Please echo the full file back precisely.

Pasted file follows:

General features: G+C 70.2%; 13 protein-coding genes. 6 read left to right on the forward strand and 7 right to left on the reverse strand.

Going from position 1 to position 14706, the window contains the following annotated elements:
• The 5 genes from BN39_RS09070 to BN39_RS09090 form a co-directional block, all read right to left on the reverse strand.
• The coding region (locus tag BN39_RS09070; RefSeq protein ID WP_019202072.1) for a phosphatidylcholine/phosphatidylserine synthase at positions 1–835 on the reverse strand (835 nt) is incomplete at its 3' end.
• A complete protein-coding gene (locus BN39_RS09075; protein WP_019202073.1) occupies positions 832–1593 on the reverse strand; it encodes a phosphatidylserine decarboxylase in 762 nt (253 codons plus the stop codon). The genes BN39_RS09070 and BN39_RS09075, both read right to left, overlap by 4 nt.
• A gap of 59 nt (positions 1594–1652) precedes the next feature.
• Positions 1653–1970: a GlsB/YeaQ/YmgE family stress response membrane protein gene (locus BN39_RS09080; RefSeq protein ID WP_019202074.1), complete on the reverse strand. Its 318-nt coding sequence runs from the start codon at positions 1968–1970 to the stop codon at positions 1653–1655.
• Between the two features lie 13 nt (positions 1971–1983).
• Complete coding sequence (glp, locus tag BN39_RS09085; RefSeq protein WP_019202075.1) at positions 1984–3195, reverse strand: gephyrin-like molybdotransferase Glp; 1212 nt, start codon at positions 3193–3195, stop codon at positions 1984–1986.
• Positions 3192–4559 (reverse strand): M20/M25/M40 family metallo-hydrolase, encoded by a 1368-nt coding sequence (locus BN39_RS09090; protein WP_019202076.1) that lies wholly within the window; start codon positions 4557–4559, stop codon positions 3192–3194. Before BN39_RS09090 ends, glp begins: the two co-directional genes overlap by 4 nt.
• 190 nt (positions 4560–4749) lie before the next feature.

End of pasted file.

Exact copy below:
General features: G+C 70.2%; 13 protein-coding genes. 6 read left to right on the forward strand and 7 right to left on the reverse strand.

Going from position 1 to position 14706, the window contains the following annotated elements:
• The 5 genes from BN39_RS09070 to BN39_RS09090 form a co-directional block, all read right to left on the reverse strand.
• The coding region (locus tag BN39_RS09070; RefSeq protein ID WP_019202072.1) for a phosphatidylcholine/phosphatidylserine synthase at positions 1–835 on the reverse strand (835 nt) is incomplete at its 3' end.
• A complete protein-coding gene (locus BN39_RS09075; protein WP_019202073.1) occupies positions 832–1593 on the reverse strand; it encodes a phosphatidylserine decarboxylase in 762 nt (253 codons plus the stop codon). The genes BN39_RS09070 and BN39_RS09075, both read right to left, overlap by 4 nt.
• A gap of 59 nt (positions 1594–1652) precedes the next feature.
• Positions 1653–1970: a GlsB/YeaQ/YmgE family stress response membrane protein gene (locus BN39_RS09080; RefSeq protein ID WP_019202074.1), complete on the reverse strand. Its 318-nt coding sequence runs from the start codon at positions 1968–1970 to the stop codon at positions 1653–1655.
• Between the two features lie 13 nt (positions 1971–1983).
• Complete coding sequence (glp, locus tag BN39_RS09085; RefSeq protein WP_019202075.1) at positions 1984–3195, reverse strand: gephyrin-like molybdotransferase Glp; 1212 nt, start codon at positions 3193–3195, stop codon at positions 1984–1986.
• Positions 3192–4559 (reverse strand): M20/M25/M40 family metallo-hydrolase, encoded by a 1368-nt coding sequence (locus BN39_RS09090; protein WP_019202076.1) that lies wholly within the window; start codon positions 4557–4559, stop codon positions 3192–3194. Before BN39_RS09090 ends, glp begins: the two co-directional genes overlap by 4 nt.
• 190 nt (positions 4560–4749) lie before the next feature.